Having knowledgeable medical personnel involved ensures that you’ll be guided appropriately and emergency situations will be handled quickly.
Persons Who May Not Be Approved for a Water Birth
It’s good to talk with your doctor as soon as you’re thinking of having a water birth because it’s not possible for everyone. It’s not advisable for those who are under 17 or over the age of 35.
Persons who are having a high-risk pregnancy, a breeched birth, multiple babies, a premature birth, or a large baby might not be given the go-ahead either. Additionally, disorders such as preeclampsia, shoulder dystocia, or diabetes, and any condition that requires constant monitoring during birth won’t be approved for a water birth.
Even if things were fine before the birth, it’s also possible for things to be called off if things change during the birth. For example, if you develop a fever, get an infection, or start bleeding, your midwife would recommend continuing the birth at a hospital.
The Pros and Cons of a Water Birth
According to health professionals as well as women who’ve experienced water births, being in the water made the process easier. They report a reduction in pain as well as the length of the childbirth. In some cases, there have been instances where there was less perineal trauma during delivery.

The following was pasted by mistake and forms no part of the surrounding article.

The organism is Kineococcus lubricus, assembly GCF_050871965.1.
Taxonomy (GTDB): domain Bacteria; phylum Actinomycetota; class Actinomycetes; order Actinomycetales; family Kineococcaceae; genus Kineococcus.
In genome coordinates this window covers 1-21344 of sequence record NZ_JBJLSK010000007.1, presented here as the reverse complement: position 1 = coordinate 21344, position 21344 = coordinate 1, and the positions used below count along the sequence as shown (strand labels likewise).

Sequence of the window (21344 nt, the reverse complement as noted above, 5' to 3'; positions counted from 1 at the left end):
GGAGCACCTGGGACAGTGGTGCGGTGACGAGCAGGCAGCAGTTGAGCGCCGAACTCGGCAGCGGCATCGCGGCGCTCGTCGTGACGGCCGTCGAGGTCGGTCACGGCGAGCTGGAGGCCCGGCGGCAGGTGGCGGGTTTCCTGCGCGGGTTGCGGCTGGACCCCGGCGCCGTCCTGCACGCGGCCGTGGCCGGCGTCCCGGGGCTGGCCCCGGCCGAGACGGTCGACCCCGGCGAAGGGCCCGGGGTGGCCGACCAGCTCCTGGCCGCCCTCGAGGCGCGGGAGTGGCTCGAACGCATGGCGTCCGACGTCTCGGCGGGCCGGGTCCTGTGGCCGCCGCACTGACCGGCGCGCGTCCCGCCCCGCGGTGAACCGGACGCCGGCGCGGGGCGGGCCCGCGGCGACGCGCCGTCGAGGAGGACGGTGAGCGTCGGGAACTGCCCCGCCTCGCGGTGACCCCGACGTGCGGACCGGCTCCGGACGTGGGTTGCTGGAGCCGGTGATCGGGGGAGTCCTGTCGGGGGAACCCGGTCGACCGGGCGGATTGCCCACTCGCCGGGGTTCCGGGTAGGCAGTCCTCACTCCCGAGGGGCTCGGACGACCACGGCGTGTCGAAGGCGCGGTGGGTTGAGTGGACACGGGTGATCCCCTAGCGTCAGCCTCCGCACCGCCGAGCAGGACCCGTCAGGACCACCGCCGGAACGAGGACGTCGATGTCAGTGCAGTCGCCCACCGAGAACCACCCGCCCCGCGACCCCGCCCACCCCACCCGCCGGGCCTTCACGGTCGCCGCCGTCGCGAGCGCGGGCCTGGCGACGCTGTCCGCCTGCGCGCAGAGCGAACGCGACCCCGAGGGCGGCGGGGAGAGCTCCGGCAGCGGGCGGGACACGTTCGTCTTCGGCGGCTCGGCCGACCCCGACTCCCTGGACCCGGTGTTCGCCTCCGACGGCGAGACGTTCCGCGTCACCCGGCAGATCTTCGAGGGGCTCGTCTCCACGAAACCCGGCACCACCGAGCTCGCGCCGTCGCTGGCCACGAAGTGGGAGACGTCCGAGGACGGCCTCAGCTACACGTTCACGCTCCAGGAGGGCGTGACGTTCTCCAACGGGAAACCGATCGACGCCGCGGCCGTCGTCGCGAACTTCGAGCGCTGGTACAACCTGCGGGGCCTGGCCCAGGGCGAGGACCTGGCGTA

There are, however, a few risks to consider. Water births are considered to be safe but there is the risk of the baby getting an infection while in the water. The baby could also inhale water if not removed from the tun quickly enough.
Additionally, there is a risk that the umbilical cord could snap off if things move too fast. If that happens, there will be a lot of bleeding until it’s controlled.
There are many factors to consider if you’d like to have a water birth. Fortunately, if you start planning early, you can ensure safe delivery. Don’t be afraid to ask as many questions as you have. The right medical personnel will have no problems keeping you in the know.